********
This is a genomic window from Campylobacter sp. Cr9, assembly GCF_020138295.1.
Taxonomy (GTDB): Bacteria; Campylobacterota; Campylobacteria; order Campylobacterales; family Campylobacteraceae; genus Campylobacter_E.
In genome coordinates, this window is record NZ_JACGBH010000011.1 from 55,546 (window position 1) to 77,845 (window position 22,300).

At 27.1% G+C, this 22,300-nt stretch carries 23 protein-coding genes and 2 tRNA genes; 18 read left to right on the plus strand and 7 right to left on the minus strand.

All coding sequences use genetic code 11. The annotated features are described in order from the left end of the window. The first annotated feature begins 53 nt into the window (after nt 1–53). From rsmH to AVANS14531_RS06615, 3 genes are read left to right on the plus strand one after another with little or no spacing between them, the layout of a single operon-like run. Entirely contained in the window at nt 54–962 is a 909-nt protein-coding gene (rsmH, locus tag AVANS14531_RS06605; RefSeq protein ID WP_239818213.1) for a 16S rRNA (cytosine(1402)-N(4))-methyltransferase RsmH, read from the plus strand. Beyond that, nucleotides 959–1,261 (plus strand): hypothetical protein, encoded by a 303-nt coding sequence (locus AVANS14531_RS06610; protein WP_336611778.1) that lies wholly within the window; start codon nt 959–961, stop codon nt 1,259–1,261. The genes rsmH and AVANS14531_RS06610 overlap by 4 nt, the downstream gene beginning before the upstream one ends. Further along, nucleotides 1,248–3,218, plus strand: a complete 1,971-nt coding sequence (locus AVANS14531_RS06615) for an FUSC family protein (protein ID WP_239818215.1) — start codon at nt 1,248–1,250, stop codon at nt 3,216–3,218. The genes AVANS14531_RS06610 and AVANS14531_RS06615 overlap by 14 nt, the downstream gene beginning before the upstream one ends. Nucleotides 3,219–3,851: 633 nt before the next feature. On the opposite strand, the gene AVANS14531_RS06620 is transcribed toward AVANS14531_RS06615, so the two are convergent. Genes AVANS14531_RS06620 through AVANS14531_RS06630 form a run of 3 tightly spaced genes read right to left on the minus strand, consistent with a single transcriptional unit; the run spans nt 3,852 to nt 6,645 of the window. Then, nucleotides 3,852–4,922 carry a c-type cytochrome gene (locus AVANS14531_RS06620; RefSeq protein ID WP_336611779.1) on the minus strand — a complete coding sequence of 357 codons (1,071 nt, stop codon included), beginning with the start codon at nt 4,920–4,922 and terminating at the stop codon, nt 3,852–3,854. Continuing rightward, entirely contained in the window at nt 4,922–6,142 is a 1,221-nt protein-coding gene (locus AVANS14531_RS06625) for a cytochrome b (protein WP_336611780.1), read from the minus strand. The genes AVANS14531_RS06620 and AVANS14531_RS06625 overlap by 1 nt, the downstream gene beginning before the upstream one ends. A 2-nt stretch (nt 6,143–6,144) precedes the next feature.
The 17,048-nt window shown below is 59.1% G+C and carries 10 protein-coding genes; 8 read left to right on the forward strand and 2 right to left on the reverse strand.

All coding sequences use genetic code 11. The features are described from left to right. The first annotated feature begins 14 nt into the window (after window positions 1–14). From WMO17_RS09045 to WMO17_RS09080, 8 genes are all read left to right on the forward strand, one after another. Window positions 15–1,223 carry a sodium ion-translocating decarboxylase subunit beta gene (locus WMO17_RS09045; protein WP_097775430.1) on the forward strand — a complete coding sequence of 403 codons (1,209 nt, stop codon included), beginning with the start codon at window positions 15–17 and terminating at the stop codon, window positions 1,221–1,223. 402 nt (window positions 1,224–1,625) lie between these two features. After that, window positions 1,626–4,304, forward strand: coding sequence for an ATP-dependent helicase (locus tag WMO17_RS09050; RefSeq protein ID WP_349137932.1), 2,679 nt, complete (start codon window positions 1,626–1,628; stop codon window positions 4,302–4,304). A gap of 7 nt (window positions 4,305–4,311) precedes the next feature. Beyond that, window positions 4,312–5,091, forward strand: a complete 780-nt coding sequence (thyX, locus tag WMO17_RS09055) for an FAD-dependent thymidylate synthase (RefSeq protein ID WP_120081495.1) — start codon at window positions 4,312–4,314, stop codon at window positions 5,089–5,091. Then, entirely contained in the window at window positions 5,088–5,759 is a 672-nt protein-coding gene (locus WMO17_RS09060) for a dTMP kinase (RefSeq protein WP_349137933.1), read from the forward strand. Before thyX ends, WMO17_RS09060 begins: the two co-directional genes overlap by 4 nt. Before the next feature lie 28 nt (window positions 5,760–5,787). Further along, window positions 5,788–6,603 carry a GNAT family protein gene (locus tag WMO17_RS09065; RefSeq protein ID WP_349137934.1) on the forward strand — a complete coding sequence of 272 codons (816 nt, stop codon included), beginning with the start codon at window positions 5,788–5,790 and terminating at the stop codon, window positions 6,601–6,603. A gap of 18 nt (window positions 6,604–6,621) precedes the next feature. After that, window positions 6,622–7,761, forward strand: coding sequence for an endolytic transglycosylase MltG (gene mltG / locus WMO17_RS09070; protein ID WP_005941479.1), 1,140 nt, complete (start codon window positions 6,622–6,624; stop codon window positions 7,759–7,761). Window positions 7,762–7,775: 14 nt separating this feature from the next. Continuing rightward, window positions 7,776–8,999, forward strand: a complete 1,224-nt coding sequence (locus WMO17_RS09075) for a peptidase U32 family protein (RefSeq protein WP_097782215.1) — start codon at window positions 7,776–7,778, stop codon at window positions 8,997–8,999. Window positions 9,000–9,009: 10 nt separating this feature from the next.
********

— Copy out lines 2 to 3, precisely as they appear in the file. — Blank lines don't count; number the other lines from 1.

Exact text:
Taxonomy (GTDB): Bacteria; Campylobacterota; Campylobacteria; order Campylobacterales; family Campylobacteraceae; genus Campylobacter_E.
In genome coordinates, this window is record NZ_JACGBH010000011.1 from 55,546 (window position 1) to 77,845 (window position 22,300).